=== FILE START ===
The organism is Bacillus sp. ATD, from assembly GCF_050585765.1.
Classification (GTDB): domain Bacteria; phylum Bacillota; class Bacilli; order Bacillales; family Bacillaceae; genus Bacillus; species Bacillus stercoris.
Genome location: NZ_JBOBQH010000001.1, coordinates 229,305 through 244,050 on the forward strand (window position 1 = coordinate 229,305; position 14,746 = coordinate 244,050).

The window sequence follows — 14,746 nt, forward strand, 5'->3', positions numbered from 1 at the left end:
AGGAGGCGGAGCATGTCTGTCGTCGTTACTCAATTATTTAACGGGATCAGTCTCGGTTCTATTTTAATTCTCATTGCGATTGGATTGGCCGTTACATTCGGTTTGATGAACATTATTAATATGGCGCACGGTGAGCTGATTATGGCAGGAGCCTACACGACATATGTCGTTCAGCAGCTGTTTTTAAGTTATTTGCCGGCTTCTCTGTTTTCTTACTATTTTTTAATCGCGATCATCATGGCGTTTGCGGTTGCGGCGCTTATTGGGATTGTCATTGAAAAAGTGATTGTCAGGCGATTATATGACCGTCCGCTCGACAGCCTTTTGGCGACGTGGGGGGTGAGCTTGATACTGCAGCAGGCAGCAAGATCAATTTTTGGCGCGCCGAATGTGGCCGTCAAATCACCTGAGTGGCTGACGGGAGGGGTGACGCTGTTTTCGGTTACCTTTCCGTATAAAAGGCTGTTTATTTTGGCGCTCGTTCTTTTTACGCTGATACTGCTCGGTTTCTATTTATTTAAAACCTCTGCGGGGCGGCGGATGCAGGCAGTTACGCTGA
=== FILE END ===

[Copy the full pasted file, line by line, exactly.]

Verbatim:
The organism is Bacillus sp. ATD, from assembly GCF_050585765.1.
Classification (GTDB): domain Bacteria; phylum Bacillota; class Bacilli; order Bacillales; family Bacillaceae; genus Bacillus; species Bacillus stercoris.
Genome location: NZ_JBOBQH010000001.1, coordinates 229,305 through 244,050 on the forward strand (window position 1 = coordinate 229,305; position 14,746 = coordinate 244,050).

The window sequence follows — 14,746 nt, forward strand, 5'->3', positions numbered from 1 at the left end:
AGGAGGCGGAGCATGTCTGTCGTCGTTACTCAATTATTTAACGGGATCAGTCTCGGTTCTATTTTAATTCTCATTGCGATTGGATTGGCCGTTACATTCGGTTTGATGAACATTATTAATATGGCGCACGGTGAGCTGATTATGGCAGGAGCCTACACGACATATGTCGTTCAGCAGCTGTTTTTAAGTTATTTGCCGGCTTCTCTGTTTTCTTACTATTTTTTAATCGCGATCATCATGGCGTTTGCGGTTGCGGCGCTTATTGGGATTGTCATTGAAAAAGTGATTGTCAGGCGATTATATGACCGTCCGCTCGACAGCCTTTTGGCGACGTGGGGGGTGAGCTTGATACTGCAGCAGGCAGCAAGATCAATTTTTGGCGCGCCGAATGTGGCCGTCAAATCACCTGAGTGGCTGACGGGAGGGGTGACGCTGTTTTCGGTTACCTTTCCGTATAAAAGGCTGTTTATTTTGGCGCTCGTTCTTTTTACGCTGATACTGCTCGGTTTCTATTTATTTAAAACCTCTGCGGGGCGGCGGATGCAGGCAGTTACGCTGA